be able to enjoy them as everyone will want to. They will discern between good and bad people on their own as they mature. But, many Mastiffs have been known to shy if they are not properly socialized. Once your pup has all of its shots, take it everywhere, allowing it to meet everyone. Make sure you teach him to sit while meeting people. Its good manners. Take him to Starbucks, to dog friendly restaurants and anywhere else there is people. Your dog will be so much happier in the long run and so will you. It can be a lot of work but its all in the responsibility of owning a dog.

7. Do not feed your begging Mastiff scraps. My kids have fed them from the table and its really irritating to have them staring at you with drool pouring out on the kitchen floor. Its a hard habit to break. If you are going to give them treats, do it at times when you are not eating and preferably not in your eating space. Just a suggestion.

8. Get them neutered or spayed at an early age. Talk to your vet about the right age to alter your Mastiff. They all have different opinions on what is healthiest. But, know that unneutered males will mark their territory. My male has never had accidents in the house, only on purpose, especially when my female is getting close to coming in heat. Thats how I know its time. It is very hard to prevent marking unless they are neutered. And females in heat are not fun. It is really messy and gross - even with diapers. These are big dogs and there is a lot of blood loss. The surgery is much harder on a large dog, so get them fixed early. You will all be much happier!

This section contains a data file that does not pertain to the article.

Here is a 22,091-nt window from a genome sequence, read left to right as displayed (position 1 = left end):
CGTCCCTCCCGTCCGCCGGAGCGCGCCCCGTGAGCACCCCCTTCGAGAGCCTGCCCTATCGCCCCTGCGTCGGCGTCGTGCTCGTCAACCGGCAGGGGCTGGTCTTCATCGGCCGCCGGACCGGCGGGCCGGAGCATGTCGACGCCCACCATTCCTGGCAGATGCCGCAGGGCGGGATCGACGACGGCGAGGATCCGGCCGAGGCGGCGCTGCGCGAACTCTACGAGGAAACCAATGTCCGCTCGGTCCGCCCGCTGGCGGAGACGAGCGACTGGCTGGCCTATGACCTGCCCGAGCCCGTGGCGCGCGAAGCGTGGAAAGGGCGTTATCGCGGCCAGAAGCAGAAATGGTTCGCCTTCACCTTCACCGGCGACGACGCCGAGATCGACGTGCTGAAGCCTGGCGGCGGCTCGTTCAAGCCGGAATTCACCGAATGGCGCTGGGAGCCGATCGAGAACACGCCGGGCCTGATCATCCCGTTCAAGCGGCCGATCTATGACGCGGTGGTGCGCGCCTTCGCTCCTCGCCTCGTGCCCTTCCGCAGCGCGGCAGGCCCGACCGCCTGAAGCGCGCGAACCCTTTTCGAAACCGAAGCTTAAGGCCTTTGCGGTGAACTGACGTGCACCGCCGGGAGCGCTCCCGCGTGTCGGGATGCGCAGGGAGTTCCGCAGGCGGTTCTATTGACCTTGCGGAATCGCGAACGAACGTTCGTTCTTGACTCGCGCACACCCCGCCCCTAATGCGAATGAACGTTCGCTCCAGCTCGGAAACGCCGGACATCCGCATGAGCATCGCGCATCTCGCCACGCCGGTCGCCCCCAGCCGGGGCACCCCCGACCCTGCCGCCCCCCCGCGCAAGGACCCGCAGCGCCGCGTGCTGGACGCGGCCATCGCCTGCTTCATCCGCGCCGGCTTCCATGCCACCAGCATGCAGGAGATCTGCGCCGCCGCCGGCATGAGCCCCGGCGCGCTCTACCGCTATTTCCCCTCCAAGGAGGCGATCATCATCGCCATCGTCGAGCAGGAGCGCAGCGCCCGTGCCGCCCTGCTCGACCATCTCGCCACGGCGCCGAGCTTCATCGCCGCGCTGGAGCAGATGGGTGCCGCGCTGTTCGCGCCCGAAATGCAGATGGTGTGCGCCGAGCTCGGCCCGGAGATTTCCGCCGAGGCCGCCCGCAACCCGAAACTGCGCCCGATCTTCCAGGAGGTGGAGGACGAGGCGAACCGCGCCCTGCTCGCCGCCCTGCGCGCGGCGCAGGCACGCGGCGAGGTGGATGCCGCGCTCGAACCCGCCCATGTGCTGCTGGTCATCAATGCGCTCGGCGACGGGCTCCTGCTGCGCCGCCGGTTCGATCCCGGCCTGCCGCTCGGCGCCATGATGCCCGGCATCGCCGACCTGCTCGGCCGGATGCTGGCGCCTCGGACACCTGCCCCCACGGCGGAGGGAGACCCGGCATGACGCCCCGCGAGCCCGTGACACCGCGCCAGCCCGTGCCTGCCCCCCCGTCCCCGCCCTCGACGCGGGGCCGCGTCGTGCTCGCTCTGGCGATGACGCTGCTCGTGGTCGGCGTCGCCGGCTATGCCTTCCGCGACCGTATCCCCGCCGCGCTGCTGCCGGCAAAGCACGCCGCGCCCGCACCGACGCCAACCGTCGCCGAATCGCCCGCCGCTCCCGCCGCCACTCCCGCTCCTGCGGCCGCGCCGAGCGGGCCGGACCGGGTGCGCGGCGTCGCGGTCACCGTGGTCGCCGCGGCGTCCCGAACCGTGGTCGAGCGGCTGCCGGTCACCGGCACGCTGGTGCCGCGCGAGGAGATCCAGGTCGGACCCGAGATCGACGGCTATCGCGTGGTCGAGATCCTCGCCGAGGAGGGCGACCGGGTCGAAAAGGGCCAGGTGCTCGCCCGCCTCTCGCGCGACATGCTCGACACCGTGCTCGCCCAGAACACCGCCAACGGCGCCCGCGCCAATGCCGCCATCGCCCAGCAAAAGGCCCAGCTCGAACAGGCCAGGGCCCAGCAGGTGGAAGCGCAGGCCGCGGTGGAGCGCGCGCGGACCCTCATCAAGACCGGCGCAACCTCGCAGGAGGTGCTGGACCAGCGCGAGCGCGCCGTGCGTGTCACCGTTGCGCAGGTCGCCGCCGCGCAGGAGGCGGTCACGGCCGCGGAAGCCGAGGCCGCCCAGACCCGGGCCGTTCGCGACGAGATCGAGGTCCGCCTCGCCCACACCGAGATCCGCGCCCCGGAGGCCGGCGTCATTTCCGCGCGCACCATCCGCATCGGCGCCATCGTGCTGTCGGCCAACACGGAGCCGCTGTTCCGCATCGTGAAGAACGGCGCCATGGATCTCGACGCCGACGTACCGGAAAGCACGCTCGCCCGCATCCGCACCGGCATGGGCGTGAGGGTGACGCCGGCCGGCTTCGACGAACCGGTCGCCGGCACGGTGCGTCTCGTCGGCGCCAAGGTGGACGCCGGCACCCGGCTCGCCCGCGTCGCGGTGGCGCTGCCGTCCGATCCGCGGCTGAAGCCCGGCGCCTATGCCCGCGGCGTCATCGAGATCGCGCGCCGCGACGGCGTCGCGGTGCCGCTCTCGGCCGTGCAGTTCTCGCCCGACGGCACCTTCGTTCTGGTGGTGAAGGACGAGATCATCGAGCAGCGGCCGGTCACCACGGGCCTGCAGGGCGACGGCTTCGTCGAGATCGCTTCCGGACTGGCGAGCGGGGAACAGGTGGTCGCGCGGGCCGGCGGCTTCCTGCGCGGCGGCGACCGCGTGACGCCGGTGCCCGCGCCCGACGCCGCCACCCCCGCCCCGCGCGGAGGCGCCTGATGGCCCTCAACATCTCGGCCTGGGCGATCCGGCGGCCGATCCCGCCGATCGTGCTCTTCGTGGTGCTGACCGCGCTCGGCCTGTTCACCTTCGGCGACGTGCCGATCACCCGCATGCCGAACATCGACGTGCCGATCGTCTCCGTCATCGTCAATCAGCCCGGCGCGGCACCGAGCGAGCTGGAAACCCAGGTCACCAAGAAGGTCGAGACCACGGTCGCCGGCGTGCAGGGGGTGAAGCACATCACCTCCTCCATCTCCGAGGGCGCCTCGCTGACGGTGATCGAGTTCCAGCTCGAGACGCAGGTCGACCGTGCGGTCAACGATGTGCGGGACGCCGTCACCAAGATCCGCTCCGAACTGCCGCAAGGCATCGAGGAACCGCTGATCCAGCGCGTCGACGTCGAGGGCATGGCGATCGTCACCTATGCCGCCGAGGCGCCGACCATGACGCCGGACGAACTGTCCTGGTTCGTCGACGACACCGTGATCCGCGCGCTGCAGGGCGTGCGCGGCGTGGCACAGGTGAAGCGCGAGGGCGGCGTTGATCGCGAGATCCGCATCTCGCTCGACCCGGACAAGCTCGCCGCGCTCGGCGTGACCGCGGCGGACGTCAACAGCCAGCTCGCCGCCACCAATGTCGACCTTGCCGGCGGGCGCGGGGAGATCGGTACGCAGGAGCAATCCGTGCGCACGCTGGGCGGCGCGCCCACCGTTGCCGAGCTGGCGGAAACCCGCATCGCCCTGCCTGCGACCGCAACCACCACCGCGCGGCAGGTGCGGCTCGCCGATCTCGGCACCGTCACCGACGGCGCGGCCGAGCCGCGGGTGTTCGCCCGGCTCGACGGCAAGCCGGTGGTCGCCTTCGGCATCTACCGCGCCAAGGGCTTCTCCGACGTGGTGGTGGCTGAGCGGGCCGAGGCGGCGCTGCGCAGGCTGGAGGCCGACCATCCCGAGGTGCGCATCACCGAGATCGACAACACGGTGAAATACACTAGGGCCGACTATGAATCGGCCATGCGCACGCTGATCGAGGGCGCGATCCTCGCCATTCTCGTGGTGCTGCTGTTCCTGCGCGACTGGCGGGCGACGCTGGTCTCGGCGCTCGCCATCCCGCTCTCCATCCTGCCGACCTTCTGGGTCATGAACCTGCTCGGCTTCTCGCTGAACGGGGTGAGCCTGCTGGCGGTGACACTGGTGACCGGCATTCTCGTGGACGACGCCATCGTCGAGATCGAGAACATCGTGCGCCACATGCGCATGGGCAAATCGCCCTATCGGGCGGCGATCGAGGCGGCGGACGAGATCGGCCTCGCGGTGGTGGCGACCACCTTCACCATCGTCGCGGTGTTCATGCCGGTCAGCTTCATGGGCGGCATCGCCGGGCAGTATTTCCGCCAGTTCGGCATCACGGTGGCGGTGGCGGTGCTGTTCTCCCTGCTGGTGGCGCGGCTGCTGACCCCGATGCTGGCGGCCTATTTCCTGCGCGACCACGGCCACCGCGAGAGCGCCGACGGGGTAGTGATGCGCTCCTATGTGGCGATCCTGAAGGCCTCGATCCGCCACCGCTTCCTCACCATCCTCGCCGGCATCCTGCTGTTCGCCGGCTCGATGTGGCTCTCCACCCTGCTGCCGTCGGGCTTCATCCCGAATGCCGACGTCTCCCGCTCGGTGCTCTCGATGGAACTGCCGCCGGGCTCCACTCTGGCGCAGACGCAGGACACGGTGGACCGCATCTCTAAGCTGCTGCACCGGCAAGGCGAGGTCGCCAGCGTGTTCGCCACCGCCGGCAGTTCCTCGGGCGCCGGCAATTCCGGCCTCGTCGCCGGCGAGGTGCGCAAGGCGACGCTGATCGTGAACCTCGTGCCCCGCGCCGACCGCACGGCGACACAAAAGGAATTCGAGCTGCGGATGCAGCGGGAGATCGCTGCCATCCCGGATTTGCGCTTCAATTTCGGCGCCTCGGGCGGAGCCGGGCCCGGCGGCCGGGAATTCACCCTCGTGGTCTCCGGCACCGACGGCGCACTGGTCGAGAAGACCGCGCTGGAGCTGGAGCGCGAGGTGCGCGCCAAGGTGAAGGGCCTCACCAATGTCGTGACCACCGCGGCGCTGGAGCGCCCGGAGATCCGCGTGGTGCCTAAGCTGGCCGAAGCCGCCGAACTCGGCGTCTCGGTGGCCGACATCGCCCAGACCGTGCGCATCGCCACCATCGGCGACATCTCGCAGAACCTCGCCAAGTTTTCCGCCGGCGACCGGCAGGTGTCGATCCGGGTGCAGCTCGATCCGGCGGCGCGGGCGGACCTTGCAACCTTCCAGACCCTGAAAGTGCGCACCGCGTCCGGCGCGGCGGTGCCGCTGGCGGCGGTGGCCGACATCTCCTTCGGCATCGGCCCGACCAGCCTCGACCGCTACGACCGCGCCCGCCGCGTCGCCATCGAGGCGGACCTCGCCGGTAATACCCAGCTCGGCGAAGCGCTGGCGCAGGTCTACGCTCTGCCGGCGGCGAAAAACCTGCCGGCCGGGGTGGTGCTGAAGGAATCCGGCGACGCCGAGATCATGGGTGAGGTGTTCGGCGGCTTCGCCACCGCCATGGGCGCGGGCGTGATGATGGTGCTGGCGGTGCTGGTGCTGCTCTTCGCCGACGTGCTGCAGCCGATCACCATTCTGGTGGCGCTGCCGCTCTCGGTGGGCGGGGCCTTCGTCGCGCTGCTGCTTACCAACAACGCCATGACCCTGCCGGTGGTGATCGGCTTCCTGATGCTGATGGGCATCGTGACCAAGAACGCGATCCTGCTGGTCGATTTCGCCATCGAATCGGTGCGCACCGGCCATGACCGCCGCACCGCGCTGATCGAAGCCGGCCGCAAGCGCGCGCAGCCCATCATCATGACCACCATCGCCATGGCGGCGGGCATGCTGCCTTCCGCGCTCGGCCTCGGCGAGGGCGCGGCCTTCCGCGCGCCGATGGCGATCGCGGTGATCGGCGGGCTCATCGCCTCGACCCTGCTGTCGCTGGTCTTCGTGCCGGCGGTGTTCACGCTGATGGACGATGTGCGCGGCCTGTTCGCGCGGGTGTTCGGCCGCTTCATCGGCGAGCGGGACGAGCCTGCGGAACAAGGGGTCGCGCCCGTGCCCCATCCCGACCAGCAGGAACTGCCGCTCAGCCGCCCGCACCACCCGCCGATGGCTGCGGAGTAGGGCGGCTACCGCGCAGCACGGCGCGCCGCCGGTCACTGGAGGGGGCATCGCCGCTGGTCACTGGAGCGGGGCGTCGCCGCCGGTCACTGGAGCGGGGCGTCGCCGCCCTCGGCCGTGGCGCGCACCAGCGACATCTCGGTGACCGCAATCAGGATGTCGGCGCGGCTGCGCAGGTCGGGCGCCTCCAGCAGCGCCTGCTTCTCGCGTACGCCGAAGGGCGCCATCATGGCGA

9. Decide whether or not you want a 200 pound dog on your furniture. They are so cute when they are little and you want to constantly hold them on your laps, right. Well my big boy still sits on our laps. They lounge on the couch and make themselves at home. If you do not want them on your furniture, do not let them on as puppies. This includes beds. Sweet Pea insists on sleeping on my daughter's bed since she did as a little thing. Its a hard habit to break!

10. Teach them to stand. It is really convenient to have your dog stand when you want them to. It makes bathing, brushing, and examinations easier. Of course, sit and lie down are also important for obvious reasons. Get them used to being touched on their bodies, ears, feet, mouths, etc. It makes vet exams easier and your vet will appreciate it.

11. Get them used to the leash early. Mastiff pups really do not like being on leashes. It must be pure stubbornness on their part. They cry and act as if they are being tortured. But, persistence is needed because they obviously need to be controlled. Keep it pleasant and upbeat and do not react if they cry. If you pet them you are reassuring them that there is a problem. Only praise them when they are responding properly. They will get used to it and learn to love what the leash represents. I know that for my most resistant pups, when they put on the brakes, I kneel down and call them. This prompts them to move forward and then we keep going till the brakes are put on again. Don't get frustrated and don't overreact. And don't walk them further than you are willing to carry them back!